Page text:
Massa: Ferrari are standing by me


Felipe Massa is adamant that he has the full support of Ferrari and will find a way out of his current slump…

Felipe Massa is adamant that he has the full support of Ferrari and will find a way out of his current slump.

According to rumours in the Formula One paddock, Massa’s days at Ferrari are numbered after a lacklustre start to the season coupled with the disappointments of last year.

These reports were given some weight earlier this week when Ferrari appeared to publicly put pressure on their Brazilian, saying in a statement that “everyone, he more than anyone, is expecting a change of gear starting right away with the Monaco Grand Prix.”

Ferrari, though, were quick to deny that they have run out of patience while Massa is adamant he has the full support of his team.

“Absolutely, yes, I feel the whole team stands by me,” the 31-year-old said in an interview on the Ferrari website.

“Obviously, they are not happy with the results and neither am I: we all want is to get out of this and return to normal.

“It’s possible and for sure it’s what I want and I know that with the team’s help we will manage it.”

He added that his new F2012 was “definitely not a very easy car to drive” and gave his team-mate Fernando Alonso credit for managing to get the most out of the car.

“At the moment Fernando’s driving is amazing. He is on super form, maybe even perfect,” Massa said.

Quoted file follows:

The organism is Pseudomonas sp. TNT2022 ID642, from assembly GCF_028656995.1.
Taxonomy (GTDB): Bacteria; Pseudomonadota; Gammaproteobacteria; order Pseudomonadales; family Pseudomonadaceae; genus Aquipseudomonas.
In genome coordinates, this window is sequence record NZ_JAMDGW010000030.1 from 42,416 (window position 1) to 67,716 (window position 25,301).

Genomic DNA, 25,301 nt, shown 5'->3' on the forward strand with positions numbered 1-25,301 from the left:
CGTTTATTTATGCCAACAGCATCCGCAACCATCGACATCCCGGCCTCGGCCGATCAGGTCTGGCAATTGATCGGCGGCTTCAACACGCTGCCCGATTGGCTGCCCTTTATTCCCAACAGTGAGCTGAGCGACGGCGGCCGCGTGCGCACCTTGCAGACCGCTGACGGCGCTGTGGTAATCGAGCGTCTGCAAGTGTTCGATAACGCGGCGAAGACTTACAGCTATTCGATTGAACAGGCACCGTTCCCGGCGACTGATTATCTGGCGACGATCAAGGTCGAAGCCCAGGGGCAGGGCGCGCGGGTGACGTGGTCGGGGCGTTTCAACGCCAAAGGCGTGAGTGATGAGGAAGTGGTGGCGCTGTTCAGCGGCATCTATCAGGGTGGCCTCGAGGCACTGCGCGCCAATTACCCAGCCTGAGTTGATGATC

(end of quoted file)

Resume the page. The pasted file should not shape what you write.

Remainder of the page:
But while Alonso already has a win this season, Massa has not claimed a single race victory since returning to Formula One in the wake of his 2009 Hungarian Grand Prix qualifying crash.

Massa suffered a head injury and almost lost an eye in the crash, which was caused when a spring from a rival’s car hit and broke his visor. The Brazilian went on to slam into the barriers of the Hungaroring at pace.

And the question was posed to him as to whether he believes that accident may have anything to do with his recent lack of form.

“I have asked myself that forty five thousand times and don’t think I haven’t and why wouldn’t I: having won so much over three years, eleven races, the question is obvious.

“And it’s not as though I only stuck to asking myself: I went looking for the answer, asking a whole host of questions and undergoing as many medical examinations.

“All the doctors I consulted are prepared to swear hand on heart that there are absolutely no traces of the impact with the spring.

“As for myself, I don’t feel in any way different to the way I was before that weekend.

“For example, if it was true that I no longer had the same will to win as before or the same courage, then how can one explain the fact that, at the race start, I am probably still one of the best drivers and I am not the sort to hold back when it comes to overtaking?”